2. The Grave Could Not Hold Him
A. He is risen!
On Friday, the forces of evil may have celebrated the death of Christ, but they could not foresee the events of Sunday. On Friday, God had shown the greatest act of selflessness and love throughout all eternity. On Sunday, He demonstrated His greatest display of hope and power.
B. The Resurrection -- the Christian's hope (see 1 Cor 15:12-20)
The resurrection is the hope of the Church and the focal point of Christianity. The resurrection of the body to everlasting life is the greatest expectation of every believer.
Luke 23:55 – 24:1
Mary Magdalene, Mary the mother of James, and Salome go to the tomb
They find the stone rolled away
Mary Magdalene goes to tell the disciples
Mary, the mother of James, draws near & sees angel
Peter and John reach the tomb and look inside
Mary Magdalene returns weeping, sees 2 angels and then sees Jesus
Jesus sends her to tell the disciples
Mary (mother of James) returns with the women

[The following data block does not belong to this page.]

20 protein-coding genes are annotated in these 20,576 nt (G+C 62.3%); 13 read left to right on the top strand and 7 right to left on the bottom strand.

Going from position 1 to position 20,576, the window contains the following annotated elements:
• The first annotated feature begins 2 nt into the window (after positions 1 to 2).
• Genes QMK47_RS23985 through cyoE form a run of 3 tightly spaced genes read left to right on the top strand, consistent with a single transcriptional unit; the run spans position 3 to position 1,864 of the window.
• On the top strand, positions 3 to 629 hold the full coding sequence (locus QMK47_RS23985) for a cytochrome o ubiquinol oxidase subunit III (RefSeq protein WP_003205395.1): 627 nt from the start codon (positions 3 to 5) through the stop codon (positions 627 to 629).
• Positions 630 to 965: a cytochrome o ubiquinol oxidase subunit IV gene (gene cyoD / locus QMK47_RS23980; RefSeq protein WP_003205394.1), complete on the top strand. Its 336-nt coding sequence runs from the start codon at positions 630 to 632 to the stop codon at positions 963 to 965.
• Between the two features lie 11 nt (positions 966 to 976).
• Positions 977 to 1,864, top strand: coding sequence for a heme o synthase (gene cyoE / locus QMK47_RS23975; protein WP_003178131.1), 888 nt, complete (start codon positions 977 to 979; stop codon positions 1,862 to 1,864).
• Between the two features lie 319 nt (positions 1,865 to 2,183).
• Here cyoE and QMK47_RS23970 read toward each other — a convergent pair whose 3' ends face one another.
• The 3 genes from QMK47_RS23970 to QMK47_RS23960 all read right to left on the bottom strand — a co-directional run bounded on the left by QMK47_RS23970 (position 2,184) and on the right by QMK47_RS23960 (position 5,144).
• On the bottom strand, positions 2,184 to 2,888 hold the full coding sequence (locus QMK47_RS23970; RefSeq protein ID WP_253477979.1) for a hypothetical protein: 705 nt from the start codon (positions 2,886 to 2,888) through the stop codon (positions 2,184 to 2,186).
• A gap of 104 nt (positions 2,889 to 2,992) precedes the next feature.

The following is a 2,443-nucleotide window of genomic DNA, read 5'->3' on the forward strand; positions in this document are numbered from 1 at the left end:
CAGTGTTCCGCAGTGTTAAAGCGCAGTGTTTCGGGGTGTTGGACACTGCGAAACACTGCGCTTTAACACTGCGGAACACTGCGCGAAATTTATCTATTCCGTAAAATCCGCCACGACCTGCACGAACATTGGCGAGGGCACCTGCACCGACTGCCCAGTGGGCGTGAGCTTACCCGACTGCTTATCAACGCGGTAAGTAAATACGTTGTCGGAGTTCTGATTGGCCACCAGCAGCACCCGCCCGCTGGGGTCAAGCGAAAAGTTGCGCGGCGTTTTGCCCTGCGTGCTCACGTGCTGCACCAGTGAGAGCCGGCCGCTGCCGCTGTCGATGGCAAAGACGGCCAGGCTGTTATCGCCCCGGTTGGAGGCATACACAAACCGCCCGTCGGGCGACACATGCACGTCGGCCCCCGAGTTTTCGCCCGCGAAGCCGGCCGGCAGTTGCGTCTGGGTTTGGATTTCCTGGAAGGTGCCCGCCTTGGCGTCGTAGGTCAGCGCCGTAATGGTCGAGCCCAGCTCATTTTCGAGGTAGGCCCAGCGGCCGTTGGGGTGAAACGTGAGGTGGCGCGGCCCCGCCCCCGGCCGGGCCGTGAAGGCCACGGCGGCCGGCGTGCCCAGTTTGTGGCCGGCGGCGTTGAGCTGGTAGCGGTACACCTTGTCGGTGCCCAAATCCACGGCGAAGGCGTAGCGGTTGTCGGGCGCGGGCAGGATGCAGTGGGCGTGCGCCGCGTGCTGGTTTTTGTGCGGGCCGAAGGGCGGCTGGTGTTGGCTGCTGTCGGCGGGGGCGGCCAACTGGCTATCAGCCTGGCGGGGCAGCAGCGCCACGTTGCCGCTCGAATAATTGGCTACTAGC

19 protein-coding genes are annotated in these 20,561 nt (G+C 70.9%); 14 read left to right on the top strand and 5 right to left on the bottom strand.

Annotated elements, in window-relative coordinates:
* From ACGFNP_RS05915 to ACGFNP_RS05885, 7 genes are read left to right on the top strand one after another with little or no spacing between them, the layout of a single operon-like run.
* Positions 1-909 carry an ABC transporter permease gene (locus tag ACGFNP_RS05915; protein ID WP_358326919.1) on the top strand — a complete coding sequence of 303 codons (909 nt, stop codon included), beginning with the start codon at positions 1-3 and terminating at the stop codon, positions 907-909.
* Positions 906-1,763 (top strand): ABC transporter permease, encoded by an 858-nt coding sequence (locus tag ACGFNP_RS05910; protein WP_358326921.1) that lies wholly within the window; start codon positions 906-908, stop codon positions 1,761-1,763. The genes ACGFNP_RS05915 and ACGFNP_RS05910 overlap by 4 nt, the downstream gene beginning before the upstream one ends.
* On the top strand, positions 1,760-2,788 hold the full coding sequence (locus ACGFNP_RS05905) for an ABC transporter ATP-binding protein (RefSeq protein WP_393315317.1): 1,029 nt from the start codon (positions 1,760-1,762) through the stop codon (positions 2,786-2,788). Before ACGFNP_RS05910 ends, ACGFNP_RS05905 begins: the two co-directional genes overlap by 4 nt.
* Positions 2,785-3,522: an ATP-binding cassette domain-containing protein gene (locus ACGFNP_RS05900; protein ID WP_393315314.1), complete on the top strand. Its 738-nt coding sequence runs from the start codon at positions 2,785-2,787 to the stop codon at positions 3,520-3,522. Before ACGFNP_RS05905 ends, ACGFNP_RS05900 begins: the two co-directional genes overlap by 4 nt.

Luke 24:5l Mk 16:5
The women see the two angels
The women hear the angels' message
Jesus appears to the women
Post-Resurrection Appearances of Christ
Jn 20:14-18; Mk 16:9
To Mary Magdalene
To the women returning from the tomb
Lk 24:34; 1 Cor 15:5
To Peter later in that same day
To the disciples going to Emmaus in the evening of the same day
Lk 24:36-45; Jn 20:19-24
To the apostles, except for Thomas
To the apostles one week later (Thomas present)
In Galilee to seven disciples by the Lake of Tiberius
1 Cor 15:6
In Galilee on a mountain to the apostles & 500 others
1 Cor 15:7
To James (the brother of Jesus)
At the Mt of Olives (Olivet), when He ascended
Acts 9:3-6; 1 Cor 15:8
To Paul near Damascus
To John on Patmos
3. The Great Commission
Therefore go and make disciples of all nations, baptizing them in the name of the Father and of the Son and of the Holy Spirit, and teaching them to obey everything I have commanded you. And surely I am with you always, to the very end of the age." -- Mt 28:19-20
A. Make disciples
The mission of the disciples was to make other disciples by teaching them all that Jesus had taught them.
B. All nations
The Good News was not to be limited to the Nation of Israel. The Book of Acts records the widening reach of the early Church, as the gospel was first preached in Jerusalem, then throughout Judea, and into Samaria, and finally into Asia Minor and western Europe, including Rome. Continuing along in accordance with the command of its Lord, the Church today presses on in its efforts to bring the gospel to every area of the world.